We all have work, priorities, jobs, and daily ‘to-do’s’. We set aside space in our schedules and give up quality time for these activities. We work hard to complete these activities. Sometimes we work too hard to complete them. We lose sleep, we lose time, and we lose sight of why we do them. Like robots, we are unable to think, we just do. We become lost, we become desperate, and we become defined by this work.
Most times, we do these activities because they provide as a means to an end. But when and what is this “end”? Why is the end that we think of the true meaning of our happiness? Why do we continue to chase the carrot at the end of the stick? Why is the reward always one step ahead, one grasp too far? We are living in such a fast-paced, consumer-based, material world, that there is never enough means to supply the demand. The demanding end is a quick sand cyclical trap to a lifestyle of work, priorities, jobs, and daily ‘to-do’s’.
Alas, realistically speaking, this description of a career and daily chores is somewhat on the dramatic side. We do because we have to survive. We do because we have to provide for our loved ones. We do more because we want more. We do these things because it gives us something to do versus nothing to do at all. But what if we could manage a to-do list that is comprised of things we have to do, and things we WANT to do. Let’s take the lead from some of our world’s most significant people; people who have done significant things, but also make time to do less significant things…things that still make them significant.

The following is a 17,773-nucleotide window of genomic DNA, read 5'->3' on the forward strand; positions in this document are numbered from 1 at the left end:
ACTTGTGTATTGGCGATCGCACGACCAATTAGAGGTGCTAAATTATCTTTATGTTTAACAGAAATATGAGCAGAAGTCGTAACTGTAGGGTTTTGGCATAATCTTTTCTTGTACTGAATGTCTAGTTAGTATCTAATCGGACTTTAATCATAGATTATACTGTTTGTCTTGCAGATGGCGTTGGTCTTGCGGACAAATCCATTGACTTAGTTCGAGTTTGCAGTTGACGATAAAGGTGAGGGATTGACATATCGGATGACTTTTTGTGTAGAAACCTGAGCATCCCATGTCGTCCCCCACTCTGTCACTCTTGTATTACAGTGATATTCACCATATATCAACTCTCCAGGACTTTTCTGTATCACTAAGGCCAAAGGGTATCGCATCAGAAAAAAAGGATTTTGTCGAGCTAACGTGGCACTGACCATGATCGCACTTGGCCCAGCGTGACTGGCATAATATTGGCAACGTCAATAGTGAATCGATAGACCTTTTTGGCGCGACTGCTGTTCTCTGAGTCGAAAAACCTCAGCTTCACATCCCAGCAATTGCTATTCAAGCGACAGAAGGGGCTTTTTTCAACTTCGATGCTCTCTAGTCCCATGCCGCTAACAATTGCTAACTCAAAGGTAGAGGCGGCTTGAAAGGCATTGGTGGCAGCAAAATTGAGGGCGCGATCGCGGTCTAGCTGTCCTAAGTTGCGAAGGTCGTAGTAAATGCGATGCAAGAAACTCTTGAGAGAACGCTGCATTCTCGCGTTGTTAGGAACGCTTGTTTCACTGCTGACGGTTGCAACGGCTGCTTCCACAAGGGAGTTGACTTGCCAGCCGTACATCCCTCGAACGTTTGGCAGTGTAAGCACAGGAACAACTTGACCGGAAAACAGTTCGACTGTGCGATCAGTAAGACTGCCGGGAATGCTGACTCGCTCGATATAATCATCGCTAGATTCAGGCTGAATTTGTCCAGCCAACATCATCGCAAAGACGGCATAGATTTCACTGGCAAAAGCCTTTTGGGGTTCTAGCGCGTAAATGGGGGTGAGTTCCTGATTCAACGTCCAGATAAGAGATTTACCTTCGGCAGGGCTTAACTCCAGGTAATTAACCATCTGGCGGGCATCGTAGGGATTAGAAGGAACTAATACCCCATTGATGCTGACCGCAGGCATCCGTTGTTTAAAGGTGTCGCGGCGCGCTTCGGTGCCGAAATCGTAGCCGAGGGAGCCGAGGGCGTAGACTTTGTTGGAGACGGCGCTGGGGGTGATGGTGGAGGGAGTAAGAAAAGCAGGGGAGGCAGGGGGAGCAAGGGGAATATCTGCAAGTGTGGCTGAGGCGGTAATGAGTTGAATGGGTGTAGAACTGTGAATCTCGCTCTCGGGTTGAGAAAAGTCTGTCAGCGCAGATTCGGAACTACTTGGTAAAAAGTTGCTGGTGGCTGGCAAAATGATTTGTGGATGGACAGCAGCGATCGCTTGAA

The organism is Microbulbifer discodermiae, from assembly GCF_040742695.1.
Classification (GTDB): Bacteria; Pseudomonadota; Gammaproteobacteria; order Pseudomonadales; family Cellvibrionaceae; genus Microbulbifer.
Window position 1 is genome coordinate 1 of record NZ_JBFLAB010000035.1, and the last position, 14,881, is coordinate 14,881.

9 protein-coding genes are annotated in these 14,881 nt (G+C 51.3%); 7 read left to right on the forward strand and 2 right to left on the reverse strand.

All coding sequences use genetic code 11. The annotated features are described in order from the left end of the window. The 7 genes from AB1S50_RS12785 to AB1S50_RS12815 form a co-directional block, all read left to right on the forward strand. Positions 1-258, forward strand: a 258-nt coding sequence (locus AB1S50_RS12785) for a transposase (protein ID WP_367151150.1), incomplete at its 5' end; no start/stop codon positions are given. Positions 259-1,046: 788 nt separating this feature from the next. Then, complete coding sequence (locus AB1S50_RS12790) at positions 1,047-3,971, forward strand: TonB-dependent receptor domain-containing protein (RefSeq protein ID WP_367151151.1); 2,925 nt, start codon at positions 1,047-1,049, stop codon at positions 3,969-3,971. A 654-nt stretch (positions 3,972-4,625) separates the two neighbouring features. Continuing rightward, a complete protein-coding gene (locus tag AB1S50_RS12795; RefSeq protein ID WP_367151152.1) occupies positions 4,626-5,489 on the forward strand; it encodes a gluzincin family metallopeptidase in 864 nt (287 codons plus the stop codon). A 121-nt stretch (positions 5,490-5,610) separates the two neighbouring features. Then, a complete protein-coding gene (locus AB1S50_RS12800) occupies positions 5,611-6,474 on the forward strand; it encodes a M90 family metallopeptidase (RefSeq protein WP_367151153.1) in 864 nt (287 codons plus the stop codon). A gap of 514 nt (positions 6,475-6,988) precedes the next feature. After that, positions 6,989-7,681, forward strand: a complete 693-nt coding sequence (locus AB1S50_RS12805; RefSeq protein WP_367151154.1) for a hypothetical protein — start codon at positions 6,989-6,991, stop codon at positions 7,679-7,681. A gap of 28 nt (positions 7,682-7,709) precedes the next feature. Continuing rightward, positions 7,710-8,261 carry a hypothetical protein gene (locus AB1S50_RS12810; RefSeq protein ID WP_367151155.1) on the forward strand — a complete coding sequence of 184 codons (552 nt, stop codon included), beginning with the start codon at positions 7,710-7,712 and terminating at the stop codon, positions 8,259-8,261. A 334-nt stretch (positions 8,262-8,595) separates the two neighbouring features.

- Albert Einstein – Violin
- Mahatma Gandhi – Charkha (Spinning wheel)
- George Harrison – Gardening
- Steve Jobs – Graphic Design
- Oprah Winfrey – Acting / Drama
- Sigmund Freud – Antique Sculpture Collecting
- Kanye West – Fashion
- Steven Spielberg – Video Gaming
- Salvador Dali – Photography
- Lance Armstrong – Running
Honing in on your hobbies, passions, interests, intrigues, is tapping into not only a different part of your brain, but MORE of your brain. These outlets of creativity allow the brain to create new connections, new transmissions, new pathways, and ultimately new ideas. This breath of fresh air for our brains helps rest, refresh, reset, regain, replenish, and reinvigorate our enthusiasm for everything that we do.
I have a fond interest and intrigue with fashion. My latest adventure is the creation (re-creation) of the ‘glasses safety chain’. I firmly believe that form must meet function, design and engineering can coexist, the inside should look just as good as the outside, and a piece should always aim to optimize your style of living.